during that adventure, and later in the writing of the post,
I realized that I greatly needed to relive, as well as share, again,
that peaceful gratitude I found one quiet fall afternoon.

And so here is that post from October 2013 about a warm fall
afternoon in 2012 in Salzburg, Austria:

The deep groaning and creaking sound of the huge ancient
wooden door being pulled open echoes loudly throughout the small
yet cavernous chapel.
It must be the vaulted ceiling helping to carry the sound deep
into the hallowed room.
The burning votives cast an otherworldly glow.
There is a lingering scent of incense mixed with the musty dampness.

There is a lone figure, an older woman, kneeling at one of the front pews…
her rosary woven through her fingers, moving ever so slightly,
bead per bead as she silently makes her petitions before
the small statue.

I once heard it put that religion was just something for
old women and children.
Pity that…as that must mean that older women and children are the only ones
who “get it”…everyone else must be too vain, too prideful,
and too arrogant to truly understand.

My eyes begin to adjust to the lack of lighting as the cool air
is a welcomed feeling against the late afternoon Autumn warmth outside.
I walk slowly, quietly, reverently down the small aisle,
my hand resting on the smooth wooden end cap of each pew,
as I make my way to my seat of choice.
I kneel slightly, the genuflection of reverence,
before slipping into the pew.

I’m not Catholic but raised Anglican–yet I oddly welcome
and greatly appreciate the nuances
of ancient worship–-more than would be expected from my raising.
There is a deep mystery that I believe many in our mainstream churches miss.
This Christianity of ours is an ancient faith but that is too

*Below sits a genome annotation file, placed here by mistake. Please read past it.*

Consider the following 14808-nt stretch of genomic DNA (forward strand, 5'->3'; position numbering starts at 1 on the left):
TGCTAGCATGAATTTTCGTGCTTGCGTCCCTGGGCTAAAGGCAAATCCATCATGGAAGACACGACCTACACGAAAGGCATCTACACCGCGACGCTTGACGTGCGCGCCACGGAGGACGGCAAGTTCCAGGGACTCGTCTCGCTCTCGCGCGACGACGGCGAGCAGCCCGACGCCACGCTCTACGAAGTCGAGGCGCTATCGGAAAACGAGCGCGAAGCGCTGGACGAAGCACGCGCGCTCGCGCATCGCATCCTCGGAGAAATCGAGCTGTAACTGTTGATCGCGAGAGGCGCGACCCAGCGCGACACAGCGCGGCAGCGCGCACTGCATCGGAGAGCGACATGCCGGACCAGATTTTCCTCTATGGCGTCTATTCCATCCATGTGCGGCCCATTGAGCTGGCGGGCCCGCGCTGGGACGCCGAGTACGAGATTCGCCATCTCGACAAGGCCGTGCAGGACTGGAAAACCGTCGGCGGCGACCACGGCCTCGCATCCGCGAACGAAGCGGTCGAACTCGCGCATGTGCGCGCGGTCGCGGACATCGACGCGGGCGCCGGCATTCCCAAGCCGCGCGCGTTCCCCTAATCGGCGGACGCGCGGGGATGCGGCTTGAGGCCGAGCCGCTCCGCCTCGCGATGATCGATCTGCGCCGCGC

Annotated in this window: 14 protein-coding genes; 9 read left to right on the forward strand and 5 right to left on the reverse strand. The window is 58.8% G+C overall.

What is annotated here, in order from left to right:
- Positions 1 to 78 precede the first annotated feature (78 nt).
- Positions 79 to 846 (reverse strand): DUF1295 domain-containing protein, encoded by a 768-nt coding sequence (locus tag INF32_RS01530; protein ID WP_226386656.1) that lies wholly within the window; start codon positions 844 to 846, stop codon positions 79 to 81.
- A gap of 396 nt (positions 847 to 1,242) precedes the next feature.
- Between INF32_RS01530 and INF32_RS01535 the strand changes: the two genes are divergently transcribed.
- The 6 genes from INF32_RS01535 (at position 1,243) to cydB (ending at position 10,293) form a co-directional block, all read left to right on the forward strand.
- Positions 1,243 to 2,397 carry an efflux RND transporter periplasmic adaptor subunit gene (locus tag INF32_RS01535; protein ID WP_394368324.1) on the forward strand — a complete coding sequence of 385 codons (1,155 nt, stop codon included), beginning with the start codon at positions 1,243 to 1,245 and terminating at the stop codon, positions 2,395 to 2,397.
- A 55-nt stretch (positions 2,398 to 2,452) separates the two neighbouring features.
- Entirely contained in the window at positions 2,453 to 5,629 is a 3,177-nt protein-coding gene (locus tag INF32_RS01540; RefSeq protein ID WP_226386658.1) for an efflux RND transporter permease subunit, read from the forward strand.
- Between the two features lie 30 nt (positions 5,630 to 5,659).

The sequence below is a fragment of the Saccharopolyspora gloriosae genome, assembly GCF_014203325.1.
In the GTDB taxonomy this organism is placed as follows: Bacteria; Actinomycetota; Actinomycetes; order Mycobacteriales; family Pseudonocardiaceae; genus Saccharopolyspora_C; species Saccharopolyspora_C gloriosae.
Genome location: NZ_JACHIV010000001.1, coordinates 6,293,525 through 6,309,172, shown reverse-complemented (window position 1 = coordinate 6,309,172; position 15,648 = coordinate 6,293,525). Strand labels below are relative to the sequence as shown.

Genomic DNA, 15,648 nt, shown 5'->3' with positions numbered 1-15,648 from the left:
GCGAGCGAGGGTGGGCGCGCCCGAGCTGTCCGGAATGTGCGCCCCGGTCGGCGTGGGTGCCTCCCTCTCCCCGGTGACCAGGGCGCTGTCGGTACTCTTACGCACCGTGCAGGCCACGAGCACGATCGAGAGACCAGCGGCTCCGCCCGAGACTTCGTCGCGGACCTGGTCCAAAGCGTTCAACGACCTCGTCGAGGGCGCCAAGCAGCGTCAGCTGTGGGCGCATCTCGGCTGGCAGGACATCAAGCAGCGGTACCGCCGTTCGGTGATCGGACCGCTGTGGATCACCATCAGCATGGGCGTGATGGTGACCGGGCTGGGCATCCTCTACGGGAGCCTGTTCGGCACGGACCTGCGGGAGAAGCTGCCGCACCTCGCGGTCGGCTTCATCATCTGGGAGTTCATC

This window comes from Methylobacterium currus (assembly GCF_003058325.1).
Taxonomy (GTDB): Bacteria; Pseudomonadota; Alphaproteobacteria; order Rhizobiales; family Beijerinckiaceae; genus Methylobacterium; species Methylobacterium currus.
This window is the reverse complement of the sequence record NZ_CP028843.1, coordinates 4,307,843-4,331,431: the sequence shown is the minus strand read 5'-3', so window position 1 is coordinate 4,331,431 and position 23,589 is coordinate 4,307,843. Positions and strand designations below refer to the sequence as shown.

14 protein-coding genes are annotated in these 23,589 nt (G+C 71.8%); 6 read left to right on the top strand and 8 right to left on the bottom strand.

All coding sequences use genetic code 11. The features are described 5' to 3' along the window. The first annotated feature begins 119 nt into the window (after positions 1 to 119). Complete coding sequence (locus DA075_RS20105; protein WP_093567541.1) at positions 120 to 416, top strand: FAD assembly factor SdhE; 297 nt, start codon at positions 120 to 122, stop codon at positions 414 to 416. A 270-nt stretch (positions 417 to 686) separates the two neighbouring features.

sadly forgotten in this age of the technologically savvy megachurch.
The ancient components of worship seem lost on those now sitting
in stadium type seating waiting, as if ready for the latest blockbuster to begin,
to be wowed not by participation but by passive viewing.

Despite my pained attempts to muffle my movements,
each step, each rustle of my jacket, causes deep reverberations
through this ancient room,
I feel very conspicuous even though just one other person is present.
She never wavers from her intense focus to her prayerful conversation.
She is oblivious to my presence.

I take in my surroundings before dropping to my knees.
The chapel is hundreds of years old as worship here dates back to the 1200s.
Dark wood paneling with cream-colored walls.
Arched vaults line the ceiling with stone columns systematically placed,
acting as supports, creating the aisles throughout the room.
This is not one of the beautifully bright and light
Rococoesque churches of Austria that the tourists clammer to enter in order
to view famous paintings,
statues and frescos with ornate altars boasting a multitude of plaster cherubs
heralding glad tidings.
This chapel is small, dark, ancient, and humble.
Perhaps that is why I was drawn inside.

I slip down to my knees as I make the sign of the cross.
I begin my “conversation”—-it is one of thanksgiving and gratitude
as a tremendous sense
of warmth and contentment engulfs me.
I then begin my petitions—-not for myself,
but for those I love who are not with me on this particular journey.
After some time, I open my eyes.
How long had I been praying?
I rest in the moment as a tremendous sense of safety and peace washes over me–-
it is almost palpable.

Am I a tourist or a pilgrim? I like to think that when I travel,
I am a pilgrim.
I want to not merely observe, but rather, I want to partake…
I want to be a part of each moment in time.
I am not here to watch an old Austrian woman in prayer,
watching from the shadows of an ancient chapel as some sort of
voyeuristic individual
or as someone viewing animals in an enclosure,